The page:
Review: A thought provoking book. Ehrenreich expresses some well argued ideas including her view that we do not have nearly as much ability to delay our inevitable mortality as popular wellness culture would imply and that biological processes are often unpredictable. The writing is infused with a dry wit as well as an engaging synthesis of science and sociology.

Ehrenreich’s overall arguments, however, are undermined by some of her more extreme examples. While she is correct to argue that there are incentives in the American health care system that encourage doctors to order a wide range of tests, she is excessively critical of the medical profession. Her critiques appear to be informed by her own negative experiences with the medical profession rather than a broad range of interviews with other patients. In her efforts to explain why anti-smoking campaigns have not been successful among all social groups, she comes close to romanticizing smoking. An interesting read but Ehrenreich takes some of her arguments to unhelpful extremes.

#180 of 365 Rosemary: The Hidden Kennedy Daughter by Kate Clifford Larson

Genre: History/Biography

Date Listened: July 10-11, 2018

Acquired: Purchased from

Format: Audiobook, 7 hours and 44 minutes

Review: I read Laurence Leamur’s excellent book, The Kennedy Women: The Saga of an American Family, some years ago and found the description of Rosemary Kennedy’s life to be both tragic and horrifying. There is a lot of overlap between Leamur and Larson’s books including how Rosemary’s mother, Rose Fitzgerald, was refused permission by her father to attend Wellesley College and later faced difficulties during her marriage to Joe Kennedy, the intolerant attitude of the 1930s and 1940s toward people with intellectual disabilities (especially women), and Rosemary Kennedy’s brief period of happiness in England as a Montessori school assistant before she was brought back to the United States by her father and ultimately subjected to a disastrous lobotomy.

Larson’s book stands out because of her extensive use of Rosemary’s heartbreaking letters, where she repeatedly expressed her willingness to do her best to meet her parents’ unreasonable expectations concerning her academic progress and her weight. Larson also emphasizes the impact of Rosemary’s experiences on her siblings, especially JFK and Eunice. Rosemary’s younger sister Eunice Kennedy, who helped found the special Olympics, emerges as the heroine of the book. An absorbing and sad read but similar in part to previous works on the Kennedys.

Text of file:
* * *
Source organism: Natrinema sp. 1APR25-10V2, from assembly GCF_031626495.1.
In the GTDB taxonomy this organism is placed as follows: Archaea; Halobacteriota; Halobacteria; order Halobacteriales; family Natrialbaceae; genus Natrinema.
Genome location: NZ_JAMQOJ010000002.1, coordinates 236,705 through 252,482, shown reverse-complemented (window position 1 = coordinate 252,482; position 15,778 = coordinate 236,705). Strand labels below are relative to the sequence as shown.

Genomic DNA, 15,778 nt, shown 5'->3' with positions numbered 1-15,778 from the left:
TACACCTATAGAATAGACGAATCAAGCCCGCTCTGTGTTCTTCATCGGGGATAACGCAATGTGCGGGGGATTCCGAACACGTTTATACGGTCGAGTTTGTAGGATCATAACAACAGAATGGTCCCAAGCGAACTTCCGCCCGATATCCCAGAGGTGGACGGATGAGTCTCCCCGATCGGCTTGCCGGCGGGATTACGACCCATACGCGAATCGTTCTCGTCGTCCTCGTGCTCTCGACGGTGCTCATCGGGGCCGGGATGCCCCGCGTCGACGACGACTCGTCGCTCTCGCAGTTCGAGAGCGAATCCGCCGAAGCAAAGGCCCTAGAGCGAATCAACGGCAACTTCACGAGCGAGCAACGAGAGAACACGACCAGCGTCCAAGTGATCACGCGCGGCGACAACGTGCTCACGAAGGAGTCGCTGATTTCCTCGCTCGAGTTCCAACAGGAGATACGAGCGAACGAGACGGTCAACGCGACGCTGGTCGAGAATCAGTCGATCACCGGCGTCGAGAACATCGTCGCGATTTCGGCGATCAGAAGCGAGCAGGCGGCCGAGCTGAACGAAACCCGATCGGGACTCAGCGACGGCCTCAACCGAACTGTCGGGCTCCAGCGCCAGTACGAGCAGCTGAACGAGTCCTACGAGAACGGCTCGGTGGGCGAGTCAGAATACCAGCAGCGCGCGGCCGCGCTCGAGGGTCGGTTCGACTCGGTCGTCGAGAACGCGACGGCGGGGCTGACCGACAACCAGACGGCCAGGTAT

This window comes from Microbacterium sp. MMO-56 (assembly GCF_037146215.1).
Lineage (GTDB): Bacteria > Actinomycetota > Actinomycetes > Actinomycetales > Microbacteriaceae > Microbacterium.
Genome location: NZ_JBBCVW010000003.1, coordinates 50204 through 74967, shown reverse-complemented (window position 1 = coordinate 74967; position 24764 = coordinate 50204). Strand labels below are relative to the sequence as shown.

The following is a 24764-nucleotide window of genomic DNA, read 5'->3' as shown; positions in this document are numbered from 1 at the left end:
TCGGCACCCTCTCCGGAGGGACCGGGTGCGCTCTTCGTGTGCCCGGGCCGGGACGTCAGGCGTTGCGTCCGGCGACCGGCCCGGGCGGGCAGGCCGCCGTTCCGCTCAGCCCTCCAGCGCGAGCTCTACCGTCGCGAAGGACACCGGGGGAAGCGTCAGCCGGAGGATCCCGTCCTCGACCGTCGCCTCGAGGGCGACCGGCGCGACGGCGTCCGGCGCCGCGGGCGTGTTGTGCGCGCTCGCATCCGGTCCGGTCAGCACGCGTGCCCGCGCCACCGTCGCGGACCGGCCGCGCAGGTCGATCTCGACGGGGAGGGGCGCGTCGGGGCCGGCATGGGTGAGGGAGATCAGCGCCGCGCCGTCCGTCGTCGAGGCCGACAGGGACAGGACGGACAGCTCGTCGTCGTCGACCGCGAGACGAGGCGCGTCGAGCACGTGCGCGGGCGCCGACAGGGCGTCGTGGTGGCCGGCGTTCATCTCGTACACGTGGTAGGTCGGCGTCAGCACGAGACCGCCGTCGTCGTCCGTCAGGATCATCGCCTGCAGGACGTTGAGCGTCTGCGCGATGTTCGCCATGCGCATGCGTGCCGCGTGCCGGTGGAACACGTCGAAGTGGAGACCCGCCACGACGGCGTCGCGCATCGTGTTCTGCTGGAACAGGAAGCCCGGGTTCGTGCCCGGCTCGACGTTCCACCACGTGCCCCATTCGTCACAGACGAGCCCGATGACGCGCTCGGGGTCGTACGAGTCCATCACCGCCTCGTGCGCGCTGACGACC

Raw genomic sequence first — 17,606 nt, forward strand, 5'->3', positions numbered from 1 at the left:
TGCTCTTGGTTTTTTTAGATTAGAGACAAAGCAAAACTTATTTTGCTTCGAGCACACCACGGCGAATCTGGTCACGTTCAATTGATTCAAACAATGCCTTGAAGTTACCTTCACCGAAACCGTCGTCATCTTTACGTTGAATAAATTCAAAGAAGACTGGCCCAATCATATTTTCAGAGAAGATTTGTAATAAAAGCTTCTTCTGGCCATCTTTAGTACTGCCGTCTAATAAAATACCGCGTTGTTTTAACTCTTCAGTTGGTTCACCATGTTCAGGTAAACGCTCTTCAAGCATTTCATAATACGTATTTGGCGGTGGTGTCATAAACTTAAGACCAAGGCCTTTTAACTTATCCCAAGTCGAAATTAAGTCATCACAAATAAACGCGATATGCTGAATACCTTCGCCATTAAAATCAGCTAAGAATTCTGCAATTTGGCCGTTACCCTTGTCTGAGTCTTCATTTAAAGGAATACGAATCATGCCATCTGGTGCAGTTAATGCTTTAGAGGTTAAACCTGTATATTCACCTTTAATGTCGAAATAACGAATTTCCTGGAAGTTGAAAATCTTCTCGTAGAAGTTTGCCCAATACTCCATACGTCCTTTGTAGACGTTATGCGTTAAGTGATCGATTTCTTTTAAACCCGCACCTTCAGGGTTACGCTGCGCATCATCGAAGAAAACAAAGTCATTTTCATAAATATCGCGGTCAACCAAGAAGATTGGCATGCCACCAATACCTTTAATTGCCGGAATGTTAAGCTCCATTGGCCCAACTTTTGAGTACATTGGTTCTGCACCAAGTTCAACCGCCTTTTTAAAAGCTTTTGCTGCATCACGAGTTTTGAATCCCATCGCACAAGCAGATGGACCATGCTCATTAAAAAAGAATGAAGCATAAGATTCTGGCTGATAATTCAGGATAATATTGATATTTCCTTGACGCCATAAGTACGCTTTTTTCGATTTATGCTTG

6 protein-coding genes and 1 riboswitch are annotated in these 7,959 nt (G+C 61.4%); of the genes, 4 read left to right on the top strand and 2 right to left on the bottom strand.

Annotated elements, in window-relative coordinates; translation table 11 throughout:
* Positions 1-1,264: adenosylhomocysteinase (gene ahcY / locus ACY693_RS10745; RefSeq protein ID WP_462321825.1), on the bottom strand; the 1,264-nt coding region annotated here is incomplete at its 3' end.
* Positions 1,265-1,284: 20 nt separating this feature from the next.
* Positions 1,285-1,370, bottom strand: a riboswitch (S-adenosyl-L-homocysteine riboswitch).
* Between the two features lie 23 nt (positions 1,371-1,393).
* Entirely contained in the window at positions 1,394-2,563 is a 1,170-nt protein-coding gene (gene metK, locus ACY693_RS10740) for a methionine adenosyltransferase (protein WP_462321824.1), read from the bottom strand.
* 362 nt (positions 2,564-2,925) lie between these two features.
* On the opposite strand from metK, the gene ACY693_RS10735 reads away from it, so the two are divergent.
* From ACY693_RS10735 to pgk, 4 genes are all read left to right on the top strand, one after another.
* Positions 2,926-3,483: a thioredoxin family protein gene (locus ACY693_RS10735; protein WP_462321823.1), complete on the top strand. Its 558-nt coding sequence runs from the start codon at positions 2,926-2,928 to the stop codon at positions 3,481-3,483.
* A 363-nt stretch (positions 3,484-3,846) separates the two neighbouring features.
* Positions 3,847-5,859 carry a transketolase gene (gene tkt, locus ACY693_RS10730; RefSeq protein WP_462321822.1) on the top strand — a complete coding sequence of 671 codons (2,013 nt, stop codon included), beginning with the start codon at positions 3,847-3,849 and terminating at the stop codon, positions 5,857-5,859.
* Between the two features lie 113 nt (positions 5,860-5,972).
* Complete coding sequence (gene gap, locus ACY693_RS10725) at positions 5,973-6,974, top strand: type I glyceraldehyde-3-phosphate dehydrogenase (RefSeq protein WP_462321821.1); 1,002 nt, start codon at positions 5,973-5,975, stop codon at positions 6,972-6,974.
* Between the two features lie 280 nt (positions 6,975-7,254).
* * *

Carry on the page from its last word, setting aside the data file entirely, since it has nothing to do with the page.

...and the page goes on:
#181 of 365 Rest: Why You Get More Done When You Work Less by  Alex Soojung-Kim Pang

Genre: Business/Popular Science

Date Read: July 11, 2018

Acquired: Found at Home

Format: Hardcover, 310 pages

Review: An excellent book that combines science and history to argue for the importance of deliberate, frequent rest to effective work. I found the chapters about the work habits of famous historical authors and scientists especially interesting. Charles Dickens wrote dozens of books on a five hour a day writing schedule followed by a long afternoon walk. Charles Darwin achieved his scientific breakthroughs working in three 90 minute blocks each day. Pang advocates exercise, naps, vacations disconnected from work, plenty of walking and mastering new hobbies for both more effective creative work and a more fulfilling life. An important counterpoint to the prevailing culture of stress and overwork.

#182 of 365 Rails to the Atlantic: Exploring the Railway Heritage of Quebec and the Atlantic Provinces by Ron Brown

Genre: History/Geography/Canadiana

Date Read: July 12, 2018

Acquired: Complimentary Copy from Dundurn Press

Format: Paperback, 142 pages

Review: I have traveled from Toronto to Montreal to Halifax by train in 2012 and enjoyed learning more about eastern Canada’s surviving railway heritage in Rails to the Atlantic. I agree with the author that “the loss of Canada’s rail lines and passenger service is lamentable, and occasionally unnecessary (101).” The book discusses the surviving rail lines, railway museums, railway hotels and rail trails in Quebec and the Maritime Provinces, noting surviving examples of railway architecture and route structures. Former stations have been converted into a wide range of new purposes including hotels, cafes, museums, tourist information centres and even the occasional funeral home. While the book is richly illustrated, the inclusion of maps would have been helpful, especially in the sections about more obscure rural rail lines and rail trails. An interesting and informative read.